Ever since I was around ten years old I knew wanted to be a teacher when I grew up. Of course, this was after my phase of wanting to become a sensational pop star like Hannah Montana or a fairy princess like Barbie. But if you think about it, why was my aspiration never to become an astronaut, a doctor, a custodian, a violin performer, or an interior designer? Was it because none of these professions ever interested me… or was it because I was a girl born into the lower middle class?
When I tell people I want to become an elementary school teacher I get several different responses. When some women hear about my intended career path, they praise my intense patience with children and look at me as if I am embarking on an almost dangerous career, as if they know they couldn’t handle it themselves. Other women simply brush off the fact that I am majoring in elementary education because they are going into pre med, psychology, or some form of engineering; a much higher valued path than teaching. When I tell some men, they simply look me up and down as if to say “oh, that makes sense, considering you’re a woman”. Or they respond saying that my choice is very “wholesome”, which doesn’t sound all too appraising. Essentially, everyone responds in different ways, either due to personal experiences or their own class and gender. But are they right? Did my socioeconomic class and gender affect my decision making?
According to the article “Rich Kids Study English” by Joe Pinsker, being born into the lower middle class might have done just that. After analyzing data from the National Center for Education Statistics, sociologist Kim Weeden states that “yes, the amount of money a college student’s parents make does correlate with what that person studies. Kids from lower-income families tend toward “useful” majors, such as computer science, math, and physics.” Students in lower classes realize at a young age that they need a sturdy foundation to support themselves later in life, hence choosing the ‘useful’ majors. Later in the article college students from upper class families were described as more likely to choose classic majors like history, English, and performing arts rather than math, physics, and computer science. Motoko Rich in the article “Why Don’t More Men Go Into Teaching?” also explains that “teachers generally have lower levels of unemployment than other college-educated Americans.” Therefore, teaching would go under the category of a “‘useful’ major” that attracts the lower classes as Weeden stated before.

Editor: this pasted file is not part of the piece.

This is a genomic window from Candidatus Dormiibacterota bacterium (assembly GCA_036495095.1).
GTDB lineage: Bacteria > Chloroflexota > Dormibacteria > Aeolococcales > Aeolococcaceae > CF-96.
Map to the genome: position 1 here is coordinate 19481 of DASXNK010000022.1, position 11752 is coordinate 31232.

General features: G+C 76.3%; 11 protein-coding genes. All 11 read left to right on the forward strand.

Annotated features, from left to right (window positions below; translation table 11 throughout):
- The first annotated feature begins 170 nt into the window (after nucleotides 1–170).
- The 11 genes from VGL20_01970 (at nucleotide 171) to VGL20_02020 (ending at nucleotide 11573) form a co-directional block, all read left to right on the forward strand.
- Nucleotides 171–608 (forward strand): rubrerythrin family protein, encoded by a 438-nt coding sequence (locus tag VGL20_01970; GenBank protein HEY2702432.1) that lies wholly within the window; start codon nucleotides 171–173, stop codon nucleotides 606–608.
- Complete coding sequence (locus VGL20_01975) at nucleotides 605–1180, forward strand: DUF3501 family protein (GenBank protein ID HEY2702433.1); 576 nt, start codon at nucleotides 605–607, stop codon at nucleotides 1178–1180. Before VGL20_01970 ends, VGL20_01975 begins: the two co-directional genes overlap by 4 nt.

As for my gender being a contributing factor to my choice of elementary education, Rich explains this phenomenon in his article. With more than three-quarters of all teachers (kindergarten through high school) being women, going to school and being taught by predominantly women influenced my mindset. Since teaching was one of the first professions I was exposed to, I believed it to be one of the few options I had as a future career.
As to why people would look down upon me for becoming an elementary school teacher, Rich explains this as well. He reveals that jobs dominated by women tend to have less prestige. Sociologist Philip N. Cohen from our very own University of Maryland even agreed, saying that “if a job is done primarily by women, people tend to believe it has less value.” Unfortunately, the cultural devaluation of being an educator has yet to change from the 1960’s when teaching first opened to women.
Nevertheless, should people contribute my chosen career path to my socioeconomic class or gender? It’s eye-opening to think about my choice being influenced by factors I can’t control, but does that make it right to assume that becoming an elementary school teacher is due to the fact that my options are limited to practical and female-prominent careers?